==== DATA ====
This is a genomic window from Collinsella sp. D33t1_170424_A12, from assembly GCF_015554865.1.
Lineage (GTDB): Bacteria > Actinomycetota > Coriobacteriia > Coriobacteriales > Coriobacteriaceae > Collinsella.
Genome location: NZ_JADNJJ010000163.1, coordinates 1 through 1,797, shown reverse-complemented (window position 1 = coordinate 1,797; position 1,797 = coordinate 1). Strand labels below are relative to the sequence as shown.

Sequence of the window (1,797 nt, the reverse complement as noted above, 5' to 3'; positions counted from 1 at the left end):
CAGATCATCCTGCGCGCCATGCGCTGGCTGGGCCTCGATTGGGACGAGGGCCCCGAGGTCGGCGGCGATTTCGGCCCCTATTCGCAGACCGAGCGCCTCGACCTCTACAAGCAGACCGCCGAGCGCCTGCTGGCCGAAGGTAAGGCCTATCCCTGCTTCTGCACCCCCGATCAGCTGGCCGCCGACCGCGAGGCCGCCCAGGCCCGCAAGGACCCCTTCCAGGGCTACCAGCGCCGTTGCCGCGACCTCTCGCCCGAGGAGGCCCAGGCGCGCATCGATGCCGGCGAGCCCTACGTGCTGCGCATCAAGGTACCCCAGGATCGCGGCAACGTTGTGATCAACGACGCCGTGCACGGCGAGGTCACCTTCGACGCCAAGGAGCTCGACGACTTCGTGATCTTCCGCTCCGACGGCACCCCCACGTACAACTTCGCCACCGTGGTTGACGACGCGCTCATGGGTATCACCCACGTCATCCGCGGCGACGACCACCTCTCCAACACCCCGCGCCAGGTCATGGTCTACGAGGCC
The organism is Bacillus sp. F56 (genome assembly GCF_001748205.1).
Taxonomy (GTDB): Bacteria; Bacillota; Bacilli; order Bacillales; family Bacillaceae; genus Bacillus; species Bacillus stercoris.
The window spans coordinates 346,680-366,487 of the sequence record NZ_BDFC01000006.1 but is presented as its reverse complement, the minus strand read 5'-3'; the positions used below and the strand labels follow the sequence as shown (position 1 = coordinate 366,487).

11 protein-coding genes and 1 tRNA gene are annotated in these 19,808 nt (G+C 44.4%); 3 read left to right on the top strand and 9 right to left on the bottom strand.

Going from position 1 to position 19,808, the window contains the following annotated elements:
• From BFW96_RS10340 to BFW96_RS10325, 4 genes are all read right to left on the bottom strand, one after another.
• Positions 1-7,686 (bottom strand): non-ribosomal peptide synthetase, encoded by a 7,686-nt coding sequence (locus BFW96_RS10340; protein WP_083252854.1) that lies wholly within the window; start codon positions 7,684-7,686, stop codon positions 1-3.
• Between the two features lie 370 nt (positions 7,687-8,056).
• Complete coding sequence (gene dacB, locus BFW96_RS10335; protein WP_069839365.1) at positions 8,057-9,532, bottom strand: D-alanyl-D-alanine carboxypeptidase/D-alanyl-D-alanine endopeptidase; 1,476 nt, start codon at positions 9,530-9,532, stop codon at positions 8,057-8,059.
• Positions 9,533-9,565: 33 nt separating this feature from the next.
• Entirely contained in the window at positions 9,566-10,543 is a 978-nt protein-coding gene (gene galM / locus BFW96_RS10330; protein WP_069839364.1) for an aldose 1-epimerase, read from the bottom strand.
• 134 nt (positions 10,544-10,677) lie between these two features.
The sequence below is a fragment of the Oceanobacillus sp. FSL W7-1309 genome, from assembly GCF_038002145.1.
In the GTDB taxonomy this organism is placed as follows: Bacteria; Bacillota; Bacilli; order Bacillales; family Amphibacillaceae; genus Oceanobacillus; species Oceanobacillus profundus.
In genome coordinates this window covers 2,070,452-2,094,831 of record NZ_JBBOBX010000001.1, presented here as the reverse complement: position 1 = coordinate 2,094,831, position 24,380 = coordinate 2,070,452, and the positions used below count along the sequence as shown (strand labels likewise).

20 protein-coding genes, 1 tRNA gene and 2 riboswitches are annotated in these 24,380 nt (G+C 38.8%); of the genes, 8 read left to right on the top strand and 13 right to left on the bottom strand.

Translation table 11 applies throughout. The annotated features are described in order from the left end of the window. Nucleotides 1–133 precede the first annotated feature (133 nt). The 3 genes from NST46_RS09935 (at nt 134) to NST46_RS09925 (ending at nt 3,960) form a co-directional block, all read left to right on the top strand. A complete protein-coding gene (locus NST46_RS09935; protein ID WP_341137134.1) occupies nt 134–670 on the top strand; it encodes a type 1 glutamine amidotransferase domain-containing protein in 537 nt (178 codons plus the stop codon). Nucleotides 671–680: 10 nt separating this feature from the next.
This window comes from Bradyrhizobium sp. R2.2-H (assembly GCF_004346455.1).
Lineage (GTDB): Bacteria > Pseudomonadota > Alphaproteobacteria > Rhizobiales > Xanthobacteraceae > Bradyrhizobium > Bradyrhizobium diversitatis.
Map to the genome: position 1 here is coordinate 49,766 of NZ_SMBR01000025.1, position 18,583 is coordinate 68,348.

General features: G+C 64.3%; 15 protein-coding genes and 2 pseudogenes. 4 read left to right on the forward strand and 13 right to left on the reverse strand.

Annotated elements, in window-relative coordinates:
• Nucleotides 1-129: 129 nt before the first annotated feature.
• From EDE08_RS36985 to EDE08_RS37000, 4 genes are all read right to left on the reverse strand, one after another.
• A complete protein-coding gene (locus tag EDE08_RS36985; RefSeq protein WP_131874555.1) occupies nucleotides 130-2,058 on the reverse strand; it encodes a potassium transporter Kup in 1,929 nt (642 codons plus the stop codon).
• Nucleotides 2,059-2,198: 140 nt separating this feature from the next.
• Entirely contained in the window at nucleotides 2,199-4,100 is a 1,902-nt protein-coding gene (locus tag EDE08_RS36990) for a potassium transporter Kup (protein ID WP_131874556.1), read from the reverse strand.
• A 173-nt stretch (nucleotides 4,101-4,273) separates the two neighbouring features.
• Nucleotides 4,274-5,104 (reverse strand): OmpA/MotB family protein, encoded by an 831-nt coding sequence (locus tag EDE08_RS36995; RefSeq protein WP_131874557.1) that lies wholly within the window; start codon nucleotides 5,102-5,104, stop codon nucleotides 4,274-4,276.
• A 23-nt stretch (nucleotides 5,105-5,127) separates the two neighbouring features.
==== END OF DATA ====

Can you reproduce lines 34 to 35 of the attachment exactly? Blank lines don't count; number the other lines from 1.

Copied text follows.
• Nucleotides 4,274-5,104 (reverse strand): OmpA/MotB family protein, encoded by an 831-nt coding sequence (locus tag EDE08_RS36995; RefSeq protein WP_131874557.1) that lies wholly within the window; start codon nucleotides 5,102-5,104, stop codon nucleotides 4,274-4,276.
• A 23-nt stretch (nucleotides 5,105-5,127) separates the two neighbouring features.